How client’s fixed-income / bond money is invested today

With the large-cap equity market thought to be universally cheap today, and the Treasury market universally “overvalued” (the complete opposite of the 1990’s), how do we have client fixed-income money invested today ?

Briefly, we are “overweight” credit, and overweight “unconstrained” bond funds, own no Treasuries directly and in fact have a 10% – 15% short position in Treasuries via the TBF, and are building floating-rate positions gradually, as we prepare for higher interest rates.

I personally think it is harder to invest fixed income money today, given what we perceive to be great value in many names in the stock market, and the general frightening dynamics in bonds given the fund flows and everyone reaching for safety. Bond mutual fund inflows continue to exceed stock mutual fund inflows, which has been the case for some time. Some view this as a contrarian signal, but that isnt always the case.

Our biggest concentration in client accounts (roughly 30% – 50%) is the “unconstrained bond funds”, which are represented by the Loomis – Sayles Bond Fund, Goldman Sachs Strategic Income and the Pimco Unconstrained Bond Fund, which is the less volatile of the 3 funds. I really like the PIMCO Unconstrained Bond Fund given its lack of volatility and longer-term focus, and plan on allocating more to it in the future. The Loomis Sayles Fund yields 5%, while the Pimco Unconstrained Fund yields 2.5%, but the Pimco fund has been far less volatile the last few years, which we like to see.

The unconstrained exposure essentially delegates the decisions around Sovereign and Emerging Market debt to the bond fund manager, and lets me allocate client money to where I think there is good value.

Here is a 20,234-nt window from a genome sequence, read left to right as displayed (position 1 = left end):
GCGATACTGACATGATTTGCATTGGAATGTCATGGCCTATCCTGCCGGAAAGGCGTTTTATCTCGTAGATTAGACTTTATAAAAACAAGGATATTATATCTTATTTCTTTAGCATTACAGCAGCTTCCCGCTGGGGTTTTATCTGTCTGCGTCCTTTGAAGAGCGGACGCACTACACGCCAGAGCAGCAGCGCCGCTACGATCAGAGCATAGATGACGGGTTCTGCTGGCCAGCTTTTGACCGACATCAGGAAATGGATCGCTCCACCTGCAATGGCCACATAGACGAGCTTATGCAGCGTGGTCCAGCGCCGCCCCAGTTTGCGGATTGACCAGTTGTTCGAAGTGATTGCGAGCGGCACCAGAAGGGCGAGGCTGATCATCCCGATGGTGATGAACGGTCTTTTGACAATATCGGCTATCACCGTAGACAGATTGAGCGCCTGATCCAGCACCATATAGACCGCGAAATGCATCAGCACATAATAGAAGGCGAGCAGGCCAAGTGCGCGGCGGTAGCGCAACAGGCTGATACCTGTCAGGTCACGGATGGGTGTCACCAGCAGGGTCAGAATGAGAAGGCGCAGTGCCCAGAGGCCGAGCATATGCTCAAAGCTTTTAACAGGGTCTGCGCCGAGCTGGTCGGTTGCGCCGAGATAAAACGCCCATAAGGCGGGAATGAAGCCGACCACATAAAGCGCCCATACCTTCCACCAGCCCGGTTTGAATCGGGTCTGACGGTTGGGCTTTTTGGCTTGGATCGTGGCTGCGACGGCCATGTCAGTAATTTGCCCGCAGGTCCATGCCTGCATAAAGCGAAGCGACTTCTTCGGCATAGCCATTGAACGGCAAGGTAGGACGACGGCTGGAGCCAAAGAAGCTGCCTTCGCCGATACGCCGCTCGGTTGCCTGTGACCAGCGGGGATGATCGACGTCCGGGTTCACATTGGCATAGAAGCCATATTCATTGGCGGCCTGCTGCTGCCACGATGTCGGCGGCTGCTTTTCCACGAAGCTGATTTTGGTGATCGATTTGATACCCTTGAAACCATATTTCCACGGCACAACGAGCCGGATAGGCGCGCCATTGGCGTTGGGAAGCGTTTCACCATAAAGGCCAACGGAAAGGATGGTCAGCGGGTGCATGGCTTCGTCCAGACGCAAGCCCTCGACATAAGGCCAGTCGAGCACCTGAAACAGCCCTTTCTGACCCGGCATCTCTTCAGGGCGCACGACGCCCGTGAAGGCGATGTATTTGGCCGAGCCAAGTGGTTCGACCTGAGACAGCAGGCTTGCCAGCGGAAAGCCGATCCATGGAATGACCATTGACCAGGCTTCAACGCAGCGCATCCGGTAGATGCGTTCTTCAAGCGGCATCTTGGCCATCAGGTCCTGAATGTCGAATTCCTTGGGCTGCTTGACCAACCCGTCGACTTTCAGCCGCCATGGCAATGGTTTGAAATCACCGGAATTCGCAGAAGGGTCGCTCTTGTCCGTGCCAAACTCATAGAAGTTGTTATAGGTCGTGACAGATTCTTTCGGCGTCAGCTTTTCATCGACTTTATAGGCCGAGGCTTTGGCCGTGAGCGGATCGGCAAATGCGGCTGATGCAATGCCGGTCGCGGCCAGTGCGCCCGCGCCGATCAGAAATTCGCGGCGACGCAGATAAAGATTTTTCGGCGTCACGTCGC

Typically, high yield can be 5% to 20% of client accounts in most allocation models, which varies by the client, but we are tactically allocated to be more heavily-weighted in high-yield today given the quality of corporate balance sheets, not to mention the amounts of cash on corporate balance sheets, and the liquidity in the high yield market which is allowing corporations to refi higher-yielding debt. We are long both the high yield ETF’s (HYG and JNK), which give us the ability to quickly reduce the high-yield weighting of needed, but we also own the PIMCO High Yield Fund to get clients access to the higher rated portion of the high yield market, while the Pioneer High Yield Fund represents the riskier, higher-beta allocation (convertibles and even some equity exposure) to the lower end of the high-yield market.   In essence, the two mutual funds barbell the high yield market for clients, while the ETF’s allow us to tactically increase or decrease the high yield weighting quickly if needed.

High grade corporates – given the yields on investment grade corporates today, we don’t have a big allocation to high-grade in client accounts, preferring instead to tactically allocate funds to the higher-rated section of the high yield market. Still high-grade is 5% – 15% of client accounts, with an itchy trigger finger once the US economy starts to strengthen rapidly (which seems like it will never happen).